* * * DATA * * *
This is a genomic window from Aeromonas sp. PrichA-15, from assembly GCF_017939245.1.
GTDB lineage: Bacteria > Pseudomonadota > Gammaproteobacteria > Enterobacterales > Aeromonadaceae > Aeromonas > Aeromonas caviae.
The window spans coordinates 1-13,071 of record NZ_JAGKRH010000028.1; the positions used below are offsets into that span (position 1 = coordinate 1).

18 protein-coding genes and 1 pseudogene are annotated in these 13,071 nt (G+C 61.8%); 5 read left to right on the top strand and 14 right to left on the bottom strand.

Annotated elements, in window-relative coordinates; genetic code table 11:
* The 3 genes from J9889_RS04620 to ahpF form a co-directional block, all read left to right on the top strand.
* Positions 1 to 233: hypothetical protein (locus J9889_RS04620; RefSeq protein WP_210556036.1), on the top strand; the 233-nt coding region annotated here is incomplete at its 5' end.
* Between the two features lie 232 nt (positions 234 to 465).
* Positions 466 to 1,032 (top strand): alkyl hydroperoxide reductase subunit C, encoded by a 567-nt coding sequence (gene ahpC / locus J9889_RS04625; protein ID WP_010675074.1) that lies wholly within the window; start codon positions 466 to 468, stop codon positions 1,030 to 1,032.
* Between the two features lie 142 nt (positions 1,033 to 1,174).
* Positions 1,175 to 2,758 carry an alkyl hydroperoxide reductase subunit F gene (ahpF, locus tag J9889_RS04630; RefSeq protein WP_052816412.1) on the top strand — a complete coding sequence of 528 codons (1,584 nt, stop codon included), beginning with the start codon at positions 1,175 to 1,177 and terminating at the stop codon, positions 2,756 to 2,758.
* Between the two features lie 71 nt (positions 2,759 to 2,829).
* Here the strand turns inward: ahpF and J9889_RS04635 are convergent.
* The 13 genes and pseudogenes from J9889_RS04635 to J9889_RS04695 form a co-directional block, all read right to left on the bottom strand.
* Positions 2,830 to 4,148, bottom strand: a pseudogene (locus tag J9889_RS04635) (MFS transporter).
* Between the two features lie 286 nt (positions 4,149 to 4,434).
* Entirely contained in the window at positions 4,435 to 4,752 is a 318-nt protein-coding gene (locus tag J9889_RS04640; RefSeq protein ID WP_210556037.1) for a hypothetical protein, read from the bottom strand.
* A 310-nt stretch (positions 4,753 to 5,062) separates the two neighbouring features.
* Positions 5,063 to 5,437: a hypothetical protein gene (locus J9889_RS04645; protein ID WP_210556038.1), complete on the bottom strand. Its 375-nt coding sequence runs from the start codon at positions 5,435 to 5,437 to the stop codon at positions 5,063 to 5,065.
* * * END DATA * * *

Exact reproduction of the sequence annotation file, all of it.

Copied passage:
This is a genomic window from Aeromonas sp. PrichA-15, from assembly GCF_017939245.1.
GTDB lineage: Bacteria > Pseudomonadota > Gammaproteobacteria > Enterobacterales > Aeromonadaceae > Aeromonas > Aeromonas caviae.
The window spans coordinates 1-13,071 of record NZ_JAGKRH010000028.1; the positions used below are offsets into that span (position 1 = coordinate 1).

18 protein-coding genes and 1 pseudogene are annotated in these 13,071 nt (G+C 61.8%); 5 read left to right on the top strand and 14 right to left on the bottom strand.

Annotated elements, in window-relative coordinates; genetic code table 11:
* The 3 genes from J9889_RS04620 to ahpF form a co-directional block, all read left to right on the top strand.
* Positions 1 to 233: hypothetical protein (locus J9889_RS04620; RefSeq protein WP_210556036.1), on the top strand; the 233-nt coding region annotated here is incomplete at its 5' end.
* Between the two features lie 232 nt (positions 234 to 465).
* Positions 466 to 1,032 (top strand): alkyl hydroperoxide reductase subunit C, encoded by a 567-nt coding sequence (gene ahpC / locus J9889_RS04625; protein ID WP_010675074.1) that lies wholly within the window; start codon positions 466 to 468, stop codon positions 1,030 to 1,032.
* Between the two features lie 142 nt (positions 1,033 to 1,174).
* Positions 1,175 to 2,758 carry an alkyl hydroperoxide reductase subunit F gene (ahpF, locus tag J9889_RS04630; RefSeq protein WP_052816412.1) on the top strand — a complete coding sequence of 528 codons (1,584 nt, stop codon included), beginning with the start codon at positions 1,175 to 1,177 and terminating at the stop codon, positions 2,756 to 2,758.
* Between the two features lie 71 nt (positions 2,759 to 2,829).
* Here the strand turns inward: ahpF and J9889_RS04635 are convergent.
* The 13 genes and pseudogenes from J9889_RS04635 to J9889_RS04695 form a co-directional block, all read right to left on the bottom strand.
* Positions 2,830 to 4,148, bottom strand: a pseudogene (locus tag J9889_RS04635) (MFS transporter).
* Between the two features lie 286 nt (positions 4,149 to 4,434).
* Entirely contained in the window at positions 4,435 to 4,752 is a 318-nt protein-coding gene (locus tag J9889_RS04640; RefSeq protein ID WP_210556037.1) for a hypothetical protein, read from the bottom strand.
* A 310-nt stretch (positions 4,753 to 5,062) separates the two neighbouring features.
* Positions 5,063 to 5,437: a hypothetical protein gene (locus J9889_RS04645; protein ID WP_210556038.1), complete on the bottom strand. Its 375-nt coding sequence runs from the start codon at positions 5,435 to 5,437 to the stop codon at positions 5,063 to 5,065.